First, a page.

Philip Bither, senior curator for performing arts, Walker Art Center, Minneapolis.
IT will surprise many how robustly theatre will break free from its current constraints. "Theatre" will come to encompass a much fuller range of performance possibilities. Complex media forms, visual art, new sonic and sensory designs, object theatre, creative movement, extended vocal techniques, new visual and ritual forms, simplicity and minimalism, physicality and high design, will all push theatre forward. What's viewed as "experimental" today will become commonplace.
Kitchen-sink realism will no longer hold such sway; film and TV can do naturalism so much better. In the DIY age, content delivery will not just travel on a one-way street from the playwrights, directors and performers to the passive ticket-holder sitting still in the dark. A greater embrace of interactivity, participation and personal lineal connections with artists (before, sometimes during, and after performances) will become the standard. The social and presentational will deeply and regularly intersect.
Theatre will play an essential part of our culture, but only if it continues to take chances, push out at the edges, rethink its relationship to time and space. "All really good theatre," said A.R. Gurney, "has an element of anarchy underneath it, of chaos, of real darkness." Radical theatre practice will be the fuel that drives our live art forms on paths that serve as an alternative to small- and large-screen magic.
What we currently think of as "unusual" theatre venues--social settings (clubs, bars, living rooms), site-specific locations, galleries, black boxes, parks, community centers--will become the new normal, while traditional proscenium venues will become more the selective shrine, the museum.
The ensemble and the collective will assert an even greater spirit; older hierarchies will break down both internally (with strict job functions falling away) and externally (with presenters and producers, commercial and not-for-profit sectors, audiences and critics blurring roles with abandon). As interdisciplinary approaches become more standard and artists with distinctly different training and backgrounds collaborate, content will also expand. Youth and pop cultures as well as global influences and diverse cultural perspectives will blossom forth, allowing theatre to play what David Jubb of London's Battersea Arts Centre wrote he hopes for--"a more dynamic and responsive role in 21st-century life."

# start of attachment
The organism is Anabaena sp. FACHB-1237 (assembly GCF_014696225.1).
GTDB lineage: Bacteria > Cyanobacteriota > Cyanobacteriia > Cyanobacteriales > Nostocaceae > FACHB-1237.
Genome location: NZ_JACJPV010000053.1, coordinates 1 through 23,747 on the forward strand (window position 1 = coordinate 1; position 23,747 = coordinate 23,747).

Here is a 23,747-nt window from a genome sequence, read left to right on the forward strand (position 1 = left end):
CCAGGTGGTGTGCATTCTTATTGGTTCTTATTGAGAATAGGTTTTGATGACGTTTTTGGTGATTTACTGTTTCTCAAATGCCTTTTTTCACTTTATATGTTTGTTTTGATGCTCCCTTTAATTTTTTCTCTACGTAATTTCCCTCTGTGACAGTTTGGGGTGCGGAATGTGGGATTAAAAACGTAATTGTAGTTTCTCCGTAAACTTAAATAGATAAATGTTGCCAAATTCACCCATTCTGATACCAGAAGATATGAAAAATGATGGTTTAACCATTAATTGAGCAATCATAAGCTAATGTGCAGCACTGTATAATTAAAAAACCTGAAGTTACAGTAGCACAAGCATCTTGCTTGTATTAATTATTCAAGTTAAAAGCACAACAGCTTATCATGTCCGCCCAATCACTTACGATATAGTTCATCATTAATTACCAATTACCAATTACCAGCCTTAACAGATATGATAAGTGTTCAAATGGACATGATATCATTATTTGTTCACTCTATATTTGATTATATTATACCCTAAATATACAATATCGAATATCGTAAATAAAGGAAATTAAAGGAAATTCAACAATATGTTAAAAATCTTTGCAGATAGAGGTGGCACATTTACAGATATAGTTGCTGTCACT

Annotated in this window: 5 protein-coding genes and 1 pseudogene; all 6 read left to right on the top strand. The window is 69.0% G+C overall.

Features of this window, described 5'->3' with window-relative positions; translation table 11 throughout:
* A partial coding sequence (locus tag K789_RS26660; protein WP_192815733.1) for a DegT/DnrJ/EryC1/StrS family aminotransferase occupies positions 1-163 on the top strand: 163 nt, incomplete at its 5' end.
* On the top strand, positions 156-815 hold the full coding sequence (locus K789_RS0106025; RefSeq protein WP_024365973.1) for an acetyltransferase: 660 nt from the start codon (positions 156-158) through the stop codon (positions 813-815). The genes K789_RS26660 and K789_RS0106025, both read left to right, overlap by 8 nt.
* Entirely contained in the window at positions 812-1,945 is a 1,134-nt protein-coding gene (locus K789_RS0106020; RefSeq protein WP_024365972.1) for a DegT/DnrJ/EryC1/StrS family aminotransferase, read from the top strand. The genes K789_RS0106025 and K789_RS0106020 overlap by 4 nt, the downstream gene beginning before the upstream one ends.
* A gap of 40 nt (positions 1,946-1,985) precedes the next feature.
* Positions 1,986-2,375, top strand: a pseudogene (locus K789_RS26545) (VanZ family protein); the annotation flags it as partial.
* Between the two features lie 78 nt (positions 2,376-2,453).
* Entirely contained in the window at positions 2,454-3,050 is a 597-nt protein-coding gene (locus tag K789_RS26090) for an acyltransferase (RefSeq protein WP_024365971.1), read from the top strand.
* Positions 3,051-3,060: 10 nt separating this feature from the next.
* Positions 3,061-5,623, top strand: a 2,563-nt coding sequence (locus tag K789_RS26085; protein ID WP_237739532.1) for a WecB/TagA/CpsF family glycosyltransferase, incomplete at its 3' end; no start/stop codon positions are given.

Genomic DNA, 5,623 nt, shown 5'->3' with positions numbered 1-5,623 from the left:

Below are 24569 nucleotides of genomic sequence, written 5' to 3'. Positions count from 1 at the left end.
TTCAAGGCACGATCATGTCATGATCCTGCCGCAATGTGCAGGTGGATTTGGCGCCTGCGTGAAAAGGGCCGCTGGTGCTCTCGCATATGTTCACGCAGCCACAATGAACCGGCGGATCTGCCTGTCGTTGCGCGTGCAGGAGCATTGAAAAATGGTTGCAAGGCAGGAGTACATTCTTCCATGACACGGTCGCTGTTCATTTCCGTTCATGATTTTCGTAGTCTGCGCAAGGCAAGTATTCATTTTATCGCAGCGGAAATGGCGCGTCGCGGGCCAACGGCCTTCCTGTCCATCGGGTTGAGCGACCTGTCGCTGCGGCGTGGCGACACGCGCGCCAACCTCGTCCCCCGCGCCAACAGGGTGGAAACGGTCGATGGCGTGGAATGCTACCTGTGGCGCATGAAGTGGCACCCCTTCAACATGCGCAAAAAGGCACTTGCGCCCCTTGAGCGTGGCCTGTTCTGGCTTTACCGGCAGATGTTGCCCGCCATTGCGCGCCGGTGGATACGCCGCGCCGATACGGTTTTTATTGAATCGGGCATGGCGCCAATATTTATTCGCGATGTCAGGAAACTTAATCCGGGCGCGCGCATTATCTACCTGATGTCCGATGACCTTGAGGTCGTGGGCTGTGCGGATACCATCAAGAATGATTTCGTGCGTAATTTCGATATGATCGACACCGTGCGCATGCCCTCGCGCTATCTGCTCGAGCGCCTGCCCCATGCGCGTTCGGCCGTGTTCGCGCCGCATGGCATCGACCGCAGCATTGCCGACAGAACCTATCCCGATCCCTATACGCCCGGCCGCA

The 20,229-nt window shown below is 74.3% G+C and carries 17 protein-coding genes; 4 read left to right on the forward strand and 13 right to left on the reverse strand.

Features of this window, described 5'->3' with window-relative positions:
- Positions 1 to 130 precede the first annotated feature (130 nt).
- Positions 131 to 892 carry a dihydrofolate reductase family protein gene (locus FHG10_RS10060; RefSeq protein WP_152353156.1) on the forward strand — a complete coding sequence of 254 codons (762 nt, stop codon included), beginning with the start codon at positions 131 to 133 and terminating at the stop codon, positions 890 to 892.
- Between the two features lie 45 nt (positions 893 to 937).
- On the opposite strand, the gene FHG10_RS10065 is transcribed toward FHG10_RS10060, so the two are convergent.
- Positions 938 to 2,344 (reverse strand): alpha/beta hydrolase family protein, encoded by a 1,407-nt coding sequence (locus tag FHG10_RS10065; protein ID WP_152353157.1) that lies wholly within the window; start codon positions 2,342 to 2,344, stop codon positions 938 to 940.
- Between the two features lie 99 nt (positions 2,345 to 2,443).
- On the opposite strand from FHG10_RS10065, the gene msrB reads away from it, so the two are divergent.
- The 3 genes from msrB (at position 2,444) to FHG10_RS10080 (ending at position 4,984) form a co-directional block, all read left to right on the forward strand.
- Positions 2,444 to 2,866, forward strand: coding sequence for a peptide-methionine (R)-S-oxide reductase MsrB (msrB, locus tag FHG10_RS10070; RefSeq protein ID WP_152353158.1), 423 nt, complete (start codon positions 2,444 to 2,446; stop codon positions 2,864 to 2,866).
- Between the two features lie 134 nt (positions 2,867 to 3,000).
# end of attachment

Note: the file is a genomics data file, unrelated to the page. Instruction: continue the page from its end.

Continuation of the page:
Yes, theatre will confront severe crises of confidence in coming decades, but these pressures will force collaborative conversations, new formal approaches, and more immediate social and political directions, which will allow theatre to become more relevant and welcoming, important and surprising, provocative and fun, fast enough on its feet for a breakneck nation in the digital age.
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|Title Annotation:||AN EYE ON THE FUTURE|
|Date:||Apr 1, 2009|
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